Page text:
After nine hours of debate, the Minnesota House of Representatives passed the contentious voter ID constitutional amendment Wednesday morning.
The bill passed on a 72-62 party-line vote, with Republicans favoring the measure.
The amendment would require all voters to present a government-issued photo ID at their polling place and would take effect if a majority of citizens voted in favor of the amendment in November. The Senate still needs to pass the amendment before the amendment reaches voters.
On the November ballot, voters would be asked, “Shall the Minnesota Constitution be amended to require all voters to present valid photo identification on election day and that the state provide free identification to eligible voters?”
If voters approve the measure in November, the next Legislature would be required to pass legislation explaining how the state would carry out fulfilling the photo identification requirement.
The controversial amendment has been subject to much debate since its introduction and dissent over the bill has been based on party lines.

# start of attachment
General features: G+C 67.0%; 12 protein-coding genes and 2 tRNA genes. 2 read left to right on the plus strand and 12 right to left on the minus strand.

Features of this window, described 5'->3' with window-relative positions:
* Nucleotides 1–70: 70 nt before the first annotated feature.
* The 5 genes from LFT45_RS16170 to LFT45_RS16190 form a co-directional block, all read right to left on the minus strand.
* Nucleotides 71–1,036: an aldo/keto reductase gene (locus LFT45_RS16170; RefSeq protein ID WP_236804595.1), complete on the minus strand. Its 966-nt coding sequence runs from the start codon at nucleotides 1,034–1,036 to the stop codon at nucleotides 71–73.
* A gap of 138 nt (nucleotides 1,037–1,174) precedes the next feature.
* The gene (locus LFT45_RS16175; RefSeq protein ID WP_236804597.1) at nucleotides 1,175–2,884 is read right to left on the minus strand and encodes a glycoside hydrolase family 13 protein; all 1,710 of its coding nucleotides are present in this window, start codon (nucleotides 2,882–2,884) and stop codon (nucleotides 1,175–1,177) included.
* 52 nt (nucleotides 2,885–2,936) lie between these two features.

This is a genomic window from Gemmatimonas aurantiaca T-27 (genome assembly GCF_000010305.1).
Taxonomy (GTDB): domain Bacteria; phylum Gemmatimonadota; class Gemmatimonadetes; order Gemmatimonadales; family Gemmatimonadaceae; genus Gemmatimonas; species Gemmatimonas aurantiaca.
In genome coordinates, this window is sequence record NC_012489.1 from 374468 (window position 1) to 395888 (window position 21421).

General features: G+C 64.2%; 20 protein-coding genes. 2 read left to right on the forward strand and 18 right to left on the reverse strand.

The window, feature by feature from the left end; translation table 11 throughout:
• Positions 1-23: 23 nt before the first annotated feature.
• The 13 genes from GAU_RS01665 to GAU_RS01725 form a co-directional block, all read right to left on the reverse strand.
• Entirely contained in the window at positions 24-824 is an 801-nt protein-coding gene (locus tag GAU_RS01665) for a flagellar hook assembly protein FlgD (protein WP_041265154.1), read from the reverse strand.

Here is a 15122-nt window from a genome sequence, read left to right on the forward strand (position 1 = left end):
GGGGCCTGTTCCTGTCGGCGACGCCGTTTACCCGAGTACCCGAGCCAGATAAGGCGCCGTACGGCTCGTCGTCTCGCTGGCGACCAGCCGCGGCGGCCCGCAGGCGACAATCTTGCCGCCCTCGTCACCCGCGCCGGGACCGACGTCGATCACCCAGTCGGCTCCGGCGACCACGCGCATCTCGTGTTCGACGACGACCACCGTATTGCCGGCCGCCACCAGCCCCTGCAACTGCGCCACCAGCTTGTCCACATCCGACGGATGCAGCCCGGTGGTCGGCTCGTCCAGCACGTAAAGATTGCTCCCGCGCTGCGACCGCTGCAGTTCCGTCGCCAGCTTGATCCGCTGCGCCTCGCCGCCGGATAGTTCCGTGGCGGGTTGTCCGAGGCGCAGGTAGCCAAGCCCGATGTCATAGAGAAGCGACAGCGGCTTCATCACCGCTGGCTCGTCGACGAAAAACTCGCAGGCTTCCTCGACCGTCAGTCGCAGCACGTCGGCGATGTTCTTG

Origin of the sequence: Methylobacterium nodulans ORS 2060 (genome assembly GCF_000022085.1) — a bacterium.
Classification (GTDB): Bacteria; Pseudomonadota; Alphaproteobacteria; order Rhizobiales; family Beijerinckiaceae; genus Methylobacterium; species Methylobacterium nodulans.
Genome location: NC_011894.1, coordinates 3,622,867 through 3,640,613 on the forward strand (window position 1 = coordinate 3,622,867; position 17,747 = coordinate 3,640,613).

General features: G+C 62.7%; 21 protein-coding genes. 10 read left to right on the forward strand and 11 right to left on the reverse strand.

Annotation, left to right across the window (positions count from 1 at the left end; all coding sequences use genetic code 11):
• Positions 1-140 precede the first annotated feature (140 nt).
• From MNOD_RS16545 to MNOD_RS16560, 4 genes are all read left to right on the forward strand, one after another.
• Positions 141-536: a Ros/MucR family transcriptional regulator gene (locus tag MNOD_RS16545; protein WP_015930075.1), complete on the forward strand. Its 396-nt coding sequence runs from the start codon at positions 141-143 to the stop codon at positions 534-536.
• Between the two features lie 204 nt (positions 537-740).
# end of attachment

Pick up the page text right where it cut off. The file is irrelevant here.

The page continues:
On Monday, the House Rules and Legislative Administration Committee approved sending the bill to the House floor after a 13-10 party-line vote, with all DFLers voting against it.
Republican legislators have argued the amendment is necessary and appropriate because citizens use identification for things ranging from shopping to getting married.
During the floor session, DFLers accused the Republican party of taking “political preferences” and inserting them into the constitution.
Rep. Steve Simon, DFL-St. Louis Park, said the amendment could start a “legislative arms race” where parties use constitutional amendments to bypass the legislative process.
DFLers proposed an electronic poll book system as an alternative to the voter ID amendment, in which poll workers would use drivers licenses and state ID pictures from the state Division of Vehicle Services database in an attempt to prevent voter fraud.
Politicians and citizens who oppose the bill are afraid the amendment will disenfranchise certain groups of voters, including students.
Student government representatives have lobbied against the bill, saying that it would make it harder for students to vote as they move frequently and may not have proper identification.
Sydney Jordan, a junior at the University of Minnesota studying political science and global studies, testified against the amendment last month and was at the Capitol again Tuesday.
“This is a really important issue for University of Minnesota students because this will make it so much harder for us to vote as a community,” Jordan said.
“Minnesota has the highest youth voter turnout rate in the nation … that’s something that voter ID would really impede.”